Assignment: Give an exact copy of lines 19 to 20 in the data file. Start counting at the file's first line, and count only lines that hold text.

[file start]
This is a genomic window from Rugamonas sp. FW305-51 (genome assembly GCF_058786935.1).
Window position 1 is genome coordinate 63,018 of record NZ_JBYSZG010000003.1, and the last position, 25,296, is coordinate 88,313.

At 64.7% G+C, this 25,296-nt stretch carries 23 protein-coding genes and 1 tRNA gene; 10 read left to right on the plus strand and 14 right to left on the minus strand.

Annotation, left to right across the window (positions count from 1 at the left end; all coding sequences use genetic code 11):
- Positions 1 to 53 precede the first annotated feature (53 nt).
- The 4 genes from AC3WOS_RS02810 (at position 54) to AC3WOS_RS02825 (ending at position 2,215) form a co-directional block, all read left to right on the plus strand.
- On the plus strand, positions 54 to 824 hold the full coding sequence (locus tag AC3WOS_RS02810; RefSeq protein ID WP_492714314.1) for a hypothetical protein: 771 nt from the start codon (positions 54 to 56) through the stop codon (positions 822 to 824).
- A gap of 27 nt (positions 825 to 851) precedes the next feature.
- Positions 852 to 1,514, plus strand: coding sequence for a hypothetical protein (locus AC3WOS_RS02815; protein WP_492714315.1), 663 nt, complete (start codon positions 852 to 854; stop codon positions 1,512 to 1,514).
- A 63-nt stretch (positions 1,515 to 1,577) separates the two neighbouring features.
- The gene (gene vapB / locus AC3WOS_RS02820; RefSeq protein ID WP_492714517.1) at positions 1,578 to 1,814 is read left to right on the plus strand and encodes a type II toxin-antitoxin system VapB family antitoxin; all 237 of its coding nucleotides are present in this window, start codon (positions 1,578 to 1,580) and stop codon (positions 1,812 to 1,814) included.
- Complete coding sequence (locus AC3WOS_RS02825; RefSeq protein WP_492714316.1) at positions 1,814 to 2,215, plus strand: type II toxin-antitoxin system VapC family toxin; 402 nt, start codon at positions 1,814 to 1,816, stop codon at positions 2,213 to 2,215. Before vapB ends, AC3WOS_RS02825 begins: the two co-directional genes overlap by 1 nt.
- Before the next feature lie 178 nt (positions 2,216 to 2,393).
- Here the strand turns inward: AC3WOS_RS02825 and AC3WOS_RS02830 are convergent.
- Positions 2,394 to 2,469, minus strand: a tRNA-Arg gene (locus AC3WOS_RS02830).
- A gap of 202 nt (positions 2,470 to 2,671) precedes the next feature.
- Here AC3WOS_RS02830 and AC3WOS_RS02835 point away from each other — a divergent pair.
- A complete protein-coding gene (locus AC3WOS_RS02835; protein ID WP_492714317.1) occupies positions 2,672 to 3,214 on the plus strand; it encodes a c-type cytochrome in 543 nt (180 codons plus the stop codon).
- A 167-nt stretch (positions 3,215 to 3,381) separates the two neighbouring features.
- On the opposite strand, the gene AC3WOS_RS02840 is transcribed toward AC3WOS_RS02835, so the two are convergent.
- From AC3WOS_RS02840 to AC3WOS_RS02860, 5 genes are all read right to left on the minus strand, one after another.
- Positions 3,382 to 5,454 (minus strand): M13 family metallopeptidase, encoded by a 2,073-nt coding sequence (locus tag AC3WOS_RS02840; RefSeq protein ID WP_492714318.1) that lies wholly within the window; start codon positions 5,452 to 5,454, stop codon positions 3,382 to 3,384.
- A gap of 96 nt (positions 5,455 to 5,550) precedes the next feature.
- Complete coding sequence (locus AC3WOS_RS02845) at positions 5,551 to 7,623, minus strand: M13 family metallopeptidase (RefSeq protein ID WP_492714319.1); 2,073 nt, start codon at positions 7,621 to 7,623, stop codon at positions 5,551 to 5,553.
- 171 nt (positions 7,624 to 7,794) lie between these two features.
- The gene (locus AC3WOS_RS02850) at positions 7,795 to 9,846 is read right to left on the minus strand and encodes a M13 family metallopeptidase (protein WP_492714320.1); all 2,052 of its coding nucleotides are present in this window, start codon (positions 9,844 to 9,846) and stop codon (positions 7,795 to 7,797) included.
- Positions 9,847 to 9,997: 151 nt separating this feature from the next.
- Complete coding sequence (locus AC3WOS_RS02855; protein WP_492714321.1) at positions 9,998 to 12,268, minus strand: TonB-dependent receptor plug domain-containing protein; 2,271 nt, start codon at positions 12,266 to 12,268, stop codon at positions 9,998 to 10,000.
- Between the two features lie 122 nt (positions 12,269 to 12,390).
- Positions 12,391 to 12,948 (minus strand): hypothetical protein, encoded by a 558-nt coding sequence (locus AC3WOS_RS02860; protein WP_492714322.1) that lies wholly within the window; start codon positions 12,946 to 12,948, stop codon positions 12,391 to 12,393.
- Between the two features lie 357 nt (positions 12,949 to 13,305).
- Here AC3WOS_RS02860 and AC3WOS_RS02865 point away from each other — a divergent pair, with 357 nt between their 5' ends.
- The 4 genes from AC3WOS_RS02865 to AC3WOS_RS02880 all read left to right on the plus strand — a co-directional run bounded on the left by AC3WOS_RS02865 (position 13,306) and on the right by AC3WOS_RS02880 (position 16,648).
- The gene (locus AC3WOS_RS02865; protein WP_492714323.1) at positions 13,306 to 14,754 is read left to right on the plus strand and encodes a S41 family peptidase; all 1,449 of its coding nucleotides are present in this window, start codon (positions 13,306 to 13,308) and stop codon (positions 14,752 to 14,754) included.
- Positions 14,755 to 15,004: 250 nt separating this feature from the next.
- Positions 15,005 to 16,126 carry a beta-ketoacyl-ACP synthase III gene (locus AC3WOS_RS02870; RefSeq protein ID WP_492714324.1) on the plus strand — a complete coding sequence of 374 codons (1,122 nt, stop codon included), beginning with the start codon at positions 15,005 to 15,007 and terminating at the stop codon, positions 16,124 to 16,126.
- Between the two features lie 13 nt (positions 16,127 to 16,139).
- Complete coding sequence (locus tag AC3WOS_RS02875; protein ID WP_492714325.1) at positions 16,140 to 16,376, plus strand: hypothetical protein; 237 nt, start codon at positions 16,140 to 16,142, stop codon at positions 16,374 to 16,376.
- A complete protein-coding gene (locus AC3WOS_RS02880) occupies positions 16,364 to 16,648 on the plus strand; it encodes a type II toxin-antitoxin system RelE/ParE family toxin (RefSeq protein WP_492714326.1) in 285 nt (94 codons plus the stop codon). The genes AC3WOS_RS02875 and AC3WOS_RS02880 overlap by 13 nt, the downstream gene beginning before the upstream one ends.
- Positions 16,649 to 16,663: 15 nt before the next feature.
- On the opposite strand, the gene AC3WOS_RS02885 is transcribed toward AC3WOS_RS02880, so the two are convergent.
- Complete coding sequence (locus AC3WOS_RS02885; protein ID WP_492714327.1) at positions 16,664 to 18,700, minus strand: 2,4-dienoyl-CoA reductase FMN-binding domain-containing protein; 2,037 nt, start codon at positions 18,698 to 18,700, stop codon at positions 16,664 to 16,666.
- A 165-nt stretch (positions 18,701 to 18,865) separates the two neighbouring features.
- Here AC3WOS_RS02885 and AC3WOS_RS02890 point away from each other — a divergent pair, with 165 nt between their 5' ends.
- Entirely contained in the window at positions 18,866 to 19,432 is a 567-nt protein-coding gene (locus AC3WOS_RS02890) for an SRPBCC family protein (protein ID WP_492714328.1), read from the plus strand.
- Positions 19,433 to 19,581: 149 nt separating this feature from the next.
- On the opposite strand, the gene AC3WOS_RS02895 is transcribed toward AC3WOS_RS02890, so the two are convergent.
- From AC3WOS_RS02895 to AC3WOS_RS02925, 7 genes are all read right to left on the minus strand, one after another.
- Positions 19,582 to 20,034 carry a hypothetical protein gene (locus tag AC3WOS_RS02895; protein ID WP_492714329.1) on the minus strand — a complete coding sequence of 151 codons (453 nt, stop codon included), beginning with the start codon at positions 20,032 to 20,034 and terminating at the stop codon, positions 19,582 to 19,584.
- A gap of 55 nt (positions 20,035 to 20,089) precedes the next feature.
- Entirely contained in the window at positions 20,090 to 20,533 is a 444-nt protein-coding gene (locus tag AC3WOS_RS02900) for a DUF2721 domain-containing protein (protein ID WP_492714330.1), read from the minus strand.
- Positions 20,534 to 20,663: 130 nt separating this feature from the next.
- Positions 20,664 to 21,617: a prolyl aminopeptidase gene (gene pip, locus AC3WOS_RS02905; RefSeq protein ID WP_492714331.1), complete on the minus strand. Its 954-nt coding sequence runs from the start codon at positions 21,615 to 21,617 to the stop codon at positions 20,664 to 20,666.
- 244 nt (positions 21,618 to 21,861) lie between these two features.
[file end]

- A 167-nt stretch (positions 3,215 to 3,381) separates the two neighbouring features.
- On the opposite strand, the gene AC3WOS_RS02840 is transcribed toward AC3WOS_RS02835, so the two are convergent.